A 6.8 magnitude earthquake hit north-eastern Japan late Tuesday night and an official in Japan says that what was felt was was an aftershock from the 2011 quake that hit the Tōhoku region.
Security camera footage from the moment the earthquake hit.
The quake occurred near Morioka, Iwate prefecture around 11 p.m. last night, according to the United States Geologic Survey (USGS). The Japan Meteorological Agency issued a tsunami advisory shortly after the quake, but rescinded it soon after and no injuries have been reported. However, a seismologist with the agency said this was an aftershock of the 2011 earthquake.
“This quake is an aftershock of the 2011 quake that hit the Tohoku region,” Japan Meteorological Agency (JMA) seismologist Yasuhiro Yoshida told reporters.
However, according the USGS, aftershocks are usually felt immediately following an earthquake and will reduce in magnitude over time. If the 2011 earthquake hit at a magnitude of 9.0, you could expect to experience 10 magnitude 8.0 aftershocks, 100 magnitude 7.0 aftershocks, and so on until it dies out. These shocks happen soon after the initial hit, so could it be possible that this earthquake was an aftershock?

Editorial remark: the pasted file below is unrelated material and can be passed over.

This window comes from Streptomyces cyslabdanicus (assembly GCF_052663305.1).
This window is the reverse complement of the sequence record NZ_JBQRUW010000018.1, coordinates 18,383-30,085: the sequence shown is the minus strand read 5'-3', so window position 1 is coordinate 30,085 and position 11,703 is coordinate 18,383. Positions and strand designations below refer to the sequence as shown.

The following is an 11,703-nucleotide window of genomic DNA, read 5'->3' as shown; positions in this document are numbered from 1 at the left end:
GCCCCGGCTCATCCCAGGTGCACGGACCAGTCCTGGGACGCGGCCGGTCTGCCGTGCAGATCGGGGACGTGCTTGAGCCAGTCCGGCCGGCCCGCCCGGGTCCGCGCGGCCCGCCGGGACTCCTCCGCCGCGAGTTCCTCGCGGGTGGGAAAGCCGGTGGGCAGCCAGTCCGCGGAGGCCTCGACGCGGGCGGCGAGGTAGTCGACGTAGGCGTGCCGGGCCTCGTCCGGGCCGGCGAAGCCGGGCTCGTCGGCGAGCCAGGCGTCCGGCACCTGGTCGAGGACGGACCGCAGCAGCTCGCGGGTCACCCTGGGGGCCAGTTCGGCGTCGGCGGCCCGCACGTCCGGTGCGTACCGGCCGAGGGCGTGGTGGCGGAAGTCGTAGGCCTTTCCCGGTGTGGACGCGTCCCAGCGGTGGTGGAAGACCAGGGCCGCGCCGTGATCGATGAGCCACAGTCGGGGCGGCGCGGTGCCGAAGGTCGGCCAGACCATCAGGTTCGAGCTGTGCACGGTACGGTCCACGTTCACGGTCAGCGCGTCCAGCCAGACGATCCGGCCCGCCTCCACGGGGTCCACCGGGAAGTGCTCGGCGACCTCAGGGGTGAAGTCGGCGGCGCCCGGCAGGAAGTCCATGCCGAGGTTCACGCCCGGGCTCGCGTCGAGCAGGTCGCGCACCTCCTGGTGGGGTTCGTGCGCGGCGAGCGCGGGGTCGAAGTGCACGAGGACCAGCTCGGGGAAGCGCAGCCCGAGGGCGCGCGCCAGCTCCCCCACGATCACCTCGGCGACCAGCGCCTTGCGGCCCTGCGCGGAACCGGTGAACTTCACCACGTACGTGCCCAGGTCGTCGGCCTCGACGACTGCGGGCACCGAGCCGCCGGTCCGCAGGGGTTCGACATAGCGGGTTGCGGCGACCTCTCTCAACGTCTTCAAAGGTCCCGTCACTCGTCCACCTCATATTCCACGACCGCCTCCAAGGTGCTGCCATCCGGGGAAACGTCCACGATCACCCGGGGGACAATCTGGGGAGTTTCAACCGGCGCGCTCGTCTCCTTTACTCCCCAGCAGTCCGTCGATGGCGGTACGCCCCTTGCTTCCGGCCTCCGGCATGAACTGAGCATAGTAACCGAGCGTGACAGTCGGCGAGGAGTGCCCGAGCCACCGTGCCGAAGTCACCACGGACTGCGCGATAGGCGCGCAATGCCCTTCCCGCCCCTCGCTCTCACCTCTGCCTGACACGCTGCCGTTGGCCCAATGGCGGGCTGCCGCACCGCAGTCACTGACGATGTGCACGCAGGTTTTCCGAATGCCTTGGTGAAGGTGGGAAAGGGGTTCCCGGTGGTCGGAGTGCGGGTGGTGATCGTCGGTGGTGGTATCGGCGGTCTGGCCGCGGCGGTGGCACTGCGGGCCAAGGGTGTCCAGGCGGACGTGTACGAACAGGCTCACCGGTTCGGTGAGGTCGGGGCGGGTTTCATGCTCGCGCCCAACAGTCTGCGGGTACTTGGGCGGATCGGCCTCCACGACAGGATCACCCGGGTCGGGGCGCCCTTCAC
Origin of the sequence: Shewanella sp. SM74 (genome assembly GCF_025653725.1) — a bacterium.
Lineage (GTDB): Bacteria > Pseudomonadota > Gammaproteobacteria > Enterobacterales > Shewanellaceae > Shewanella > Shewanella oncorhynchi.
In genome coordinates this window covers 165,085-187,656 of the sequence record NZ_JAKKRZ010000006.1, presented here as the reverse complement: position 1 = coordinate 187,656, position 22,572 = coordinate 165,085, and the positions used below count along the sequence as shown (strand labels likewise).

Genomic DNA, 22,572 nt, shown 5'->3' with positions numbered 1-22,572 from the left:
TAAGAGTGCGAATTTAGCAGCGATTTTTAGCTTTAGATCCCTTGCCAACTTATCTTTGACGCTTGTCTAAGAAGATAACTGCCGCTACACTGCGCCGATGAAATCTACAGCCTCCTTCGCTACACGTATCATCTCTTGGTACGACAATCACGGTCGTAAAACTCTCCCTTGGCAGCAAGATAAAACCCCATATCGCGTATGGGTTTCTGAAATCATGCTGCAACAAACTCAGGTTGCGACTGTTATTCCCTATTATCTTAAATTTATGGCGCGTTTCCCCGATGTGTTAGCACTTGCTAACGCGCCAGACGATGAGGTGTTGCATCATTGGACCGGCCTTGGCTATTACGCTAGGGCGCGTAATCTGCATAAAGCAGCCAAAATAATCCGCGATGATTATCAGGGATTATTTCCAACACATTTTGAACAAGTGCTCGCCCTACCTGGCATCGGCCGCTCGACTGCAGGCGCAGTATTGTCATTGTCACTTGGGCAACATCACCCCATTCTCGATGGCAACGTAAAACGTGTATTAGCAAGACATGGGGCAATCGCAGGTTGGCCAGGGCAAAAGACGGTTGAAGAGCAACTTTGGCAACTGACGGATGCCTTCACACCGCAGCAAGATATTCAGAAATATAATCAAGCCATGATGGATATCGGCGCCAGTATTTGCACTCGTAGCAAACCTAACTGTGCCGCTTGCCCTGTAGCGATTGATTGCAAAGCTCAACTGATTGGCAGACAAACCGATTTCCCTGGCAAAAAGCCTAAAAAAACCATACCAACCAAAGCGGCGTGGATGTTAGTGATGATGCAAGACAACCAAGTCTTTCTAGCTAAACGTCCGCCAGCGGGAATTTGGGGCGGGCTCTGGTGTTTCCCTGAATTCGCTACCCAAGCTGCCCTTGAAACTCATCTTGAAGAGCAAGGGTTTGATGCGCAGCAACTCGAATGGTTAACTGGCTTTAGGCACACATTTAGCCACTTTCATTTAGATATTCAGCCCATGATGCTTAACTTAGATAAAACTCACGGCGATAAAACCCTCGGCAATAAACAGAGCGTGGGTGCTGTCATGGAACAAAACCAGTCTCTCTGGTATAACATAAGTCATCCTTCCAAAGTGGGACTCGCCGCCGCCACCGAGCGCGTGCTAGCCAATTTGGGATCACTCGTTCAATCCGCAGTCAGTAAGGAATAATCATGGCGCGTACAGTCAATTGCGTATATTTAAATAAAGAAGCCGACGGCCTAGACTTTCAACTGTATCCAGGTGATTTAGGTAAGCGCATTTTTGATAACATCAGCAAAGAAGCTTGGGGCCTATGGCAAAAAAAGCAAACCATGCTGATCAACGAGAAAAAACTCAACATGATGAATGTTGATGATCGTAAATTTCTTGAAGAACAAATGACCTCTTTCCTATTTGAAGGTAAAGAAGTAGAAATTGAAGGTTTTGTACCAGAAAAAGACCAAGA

Public broadcaster NHK reported the quake and showed live video footage of shaking as far as Aomori prefecture. Users online have reported feeling the quakes throughout the day and far away as Sendai and Tokyo.
The initial earthquake was followed by another offshore jolt this time at a magnitude of 5.9, which was then followed by aftershocks. Small tsunamis reported to reach heights of about 20 cm were reported off the shores of Iwate, but the 1 metre tall waves that were predicted never appeared.
The Tokyo Electric Power Company said no abnormalities had been reported at Fukushima Daiichi nuclear power plant that suffered meltdowns at three reactors after an earthquake and tsunami in 2011. The 3.11 Tōhoku earthquake struck at 9.0 on the Richter scale, many magnitudes higher than this most recent earthquake.